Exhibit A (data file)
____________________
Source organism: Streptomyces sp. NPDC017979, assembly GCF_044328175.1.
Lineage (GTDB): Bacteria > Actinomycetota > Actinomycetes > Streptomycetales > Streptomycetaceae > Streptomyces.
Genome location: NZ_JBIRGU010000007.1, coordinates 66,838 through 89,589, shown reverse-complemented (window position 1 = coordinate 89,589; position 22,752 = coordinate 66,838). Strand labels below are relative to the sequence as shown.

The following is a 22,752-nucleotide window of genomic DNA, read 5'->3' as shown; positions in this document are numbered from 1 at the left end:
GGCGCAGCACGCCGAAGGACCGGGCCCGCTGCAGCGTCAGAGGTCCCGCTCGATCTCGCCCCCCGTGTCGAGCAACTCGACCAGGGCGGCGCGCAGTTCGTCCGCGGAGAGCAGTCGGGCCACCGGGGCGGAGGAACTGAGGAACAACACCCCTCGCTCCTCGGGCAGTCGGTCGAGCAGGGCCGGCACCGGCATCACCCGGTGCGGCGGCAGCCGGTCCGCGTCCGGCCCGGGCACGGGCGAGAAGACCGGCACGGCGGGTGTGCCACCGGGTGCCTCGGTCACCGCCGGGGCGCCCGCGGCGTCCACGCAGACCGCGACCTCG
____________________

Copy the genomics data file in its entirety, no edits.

Source organism: Streptomyces sp. NPDC017979, assembly GCF_044328175.1.
Lineage (GTDB): Bacteria > Actinomycetota > Actinomycetes > Streptomycetales > Streptomycetaceae > Streptomyces.
Genome location: NZ_JBIRGU010000007.1, coordinates 66,838 through 89,589, shown reverse-complemented (window position 1 = coordinate 89,589; position 22,752 = coordinate 66,838). Strand labels below are relative to the sequence as shown.

The following is a 22,752-nucleotide window of genomic DNA, read 5'->3' as shown; positions in this document are numbered from 1 at the left end:
GGCGCAGCACGCCGAAGGACCGGGCCCGCTGCAGCGTCAGAGGTCCCGCTCGATCTCGCCCCCCGTGTCGAGCAACTCGACCAGGGCGGCGCGCAGTTCGTCCGCGGAGAGCAGTCGGGCCACCGGGGCGGAGGAACTGAGGAACAACACCCCTCGCTCCTCGGGCAGTCGGTCGAGCAGGGCCGGCACCGGCATCACCCGGTGCGGCGGCAGCCGGTCCGCGTCCGGCCCGGGCACGGGCGAGAAGACCGGCACGGCGGGTGTGCCACCGGGTGCCTCGGTCACCGCCGGGGCGCCCGCGGCGTCCACGCAGACCGCGACCTCG